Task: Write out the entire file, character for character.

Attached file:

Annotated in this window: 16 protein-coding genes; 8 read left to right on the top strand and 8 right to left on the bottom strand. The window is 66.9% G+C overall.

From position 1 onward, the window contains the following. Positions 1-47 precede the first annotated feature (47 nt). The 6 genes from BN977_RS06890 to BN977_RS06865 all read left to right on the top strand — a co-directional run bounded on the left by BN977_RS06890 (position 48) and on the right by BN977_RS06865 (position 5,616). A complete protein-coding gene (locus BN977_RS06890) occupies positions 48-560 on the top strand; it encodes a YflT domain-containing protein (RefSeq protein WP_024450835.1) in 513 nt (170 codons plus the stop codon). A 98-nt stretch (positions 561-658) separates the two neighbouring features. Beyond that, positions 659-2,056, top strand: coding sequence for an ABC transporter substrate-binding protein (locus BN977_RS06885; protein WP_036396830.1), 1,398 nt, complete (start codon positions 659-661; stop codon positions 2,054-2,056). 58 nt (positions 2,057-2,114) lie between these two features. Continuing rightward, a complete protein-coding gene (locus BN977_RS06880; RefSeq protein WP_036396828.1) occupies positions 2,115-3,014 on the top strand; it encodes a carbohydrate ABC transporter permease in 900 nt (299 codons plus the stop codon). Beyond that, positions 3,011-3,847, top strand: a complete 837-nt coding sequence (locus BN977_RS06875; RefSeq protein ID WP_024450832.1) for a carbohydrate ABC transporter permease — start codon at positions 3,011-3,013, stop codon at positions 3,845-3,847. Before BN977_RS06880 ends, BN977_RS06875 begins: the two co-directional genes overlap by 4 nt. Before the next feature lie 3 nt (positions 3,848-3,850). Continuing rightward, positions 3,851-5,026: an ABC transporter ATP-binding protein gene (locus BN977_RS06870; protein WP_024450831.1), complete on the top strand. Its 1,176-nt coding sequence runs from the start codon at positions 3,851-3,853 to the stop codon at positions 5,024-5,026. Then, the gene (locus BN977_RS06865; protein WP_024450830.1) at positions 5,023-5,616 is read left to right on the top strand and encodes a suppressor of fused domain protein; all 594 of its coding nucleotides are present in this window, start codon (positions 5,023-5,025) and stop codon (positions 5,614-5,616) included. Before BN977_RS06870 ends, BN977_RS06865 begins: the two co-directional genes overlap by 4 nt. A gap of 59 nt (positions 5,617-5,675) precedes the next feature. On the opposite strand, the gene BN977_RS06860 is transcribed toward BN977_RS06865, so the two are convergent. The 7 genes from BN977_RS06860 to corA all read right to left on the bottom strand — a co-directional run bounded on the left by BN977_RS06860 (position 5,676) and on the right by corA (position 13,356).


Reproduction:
Annotated in this window: 16 protein-coding genes; 8 read left to right on the top strand and 8 right to left on the bottom strand. The window is 66.9% G+C overall.

From position 1 onward, the window contains the following. Positions 1-47 precede the first annotated feature (47 nt). The 6 genes from BN977_RS06890 to BN977_RS06865 all read left to right on the top strand — a co-directional run bounded on the left by BN977_RS06890 (position 48) and on the right by BN977_RS06865 (position 5,616). A complete protein-coding gene (locus BN977_RS06890) occupies positions 48-560 on the top strand; it encodes a YflT domain-containing protein (RefSeq protein WP_024450835.1) in 513 nt (170 codons plus the stop codon). A 98-nt stretch (positions 561-658) separates the two neighbouring features. Beyond that, positions 659-2,056, top strand: coding sequence for an ABC transporter substrate-binding protein (locus BN977_RS06885; protein WP_036396830.1), 1,398 nt, complete (start codon positions 659-661; stop codon positions 2,054-2,056). 58 nt (positions 2,057-2,114) lie between these two features. Continuing rightward, a complete protein-coding gene (locus BN977_RS06880; RefSeq protein WP_036396828.1) occupies positions 2,115-3,014 on the top strand; it encodes a carbohydrate ABC transporter permease in 900 nt (299 codons plus the stop codon). Beyond that, positions 3,011-3,847, top strand: a complete 837-nt coding sequence (locus BN977_RS06875; RefSeq protein ID WP_024450832.1) for a carbohydrate ABC transporter permease — start codon at positions 3,011-3,013, stop codon at positions 3,845-3,847. Before BN977_RS06880 ends, BN977_RS06875 begins: the two co-directional genes overlap by 4 nt. Before the next feature lie 3 nt (positions 3,848-3,850). Continuing rightward, positions 3,851-5,026: an ABC transporter ATP-binding protein gene (locus BN977_RS06870; protein WP_024450831.1), complete on the top strand. Its 1,176-nt coding sequence runs from the start codon at positions 3,851-3,853 to the stop codon at positions 5,024-5,026. Then, the gene (locus BN977_RS06865; protein WP_024450830.1) at positions 5,023-5,616 is read left to right on the top strand and encodes a suppressor of fused domain protein; all 594 of its coding nucleotides are present in this window, start codon (positions 5,023-5,025) and stop codon (positions 5,614-5,616) included. Before BN977_RS06870 ends, BN977_RS06865 begins: the two co-directional genes overlap by 4 nt. A gap of 59 nt (positions 5,617-5,675) precedes the next feature. On the opposite strand, the gene BN977_RS06860 is transcribed toward BN977_RS06865, so the two are convergent. The 7 genes from BN977_RS06860 to corA all read right to left on the bottom strand — a co-directional run bounded on the left by BN977_RS06860 (position 5,676) and on the right by corA (position 13,356).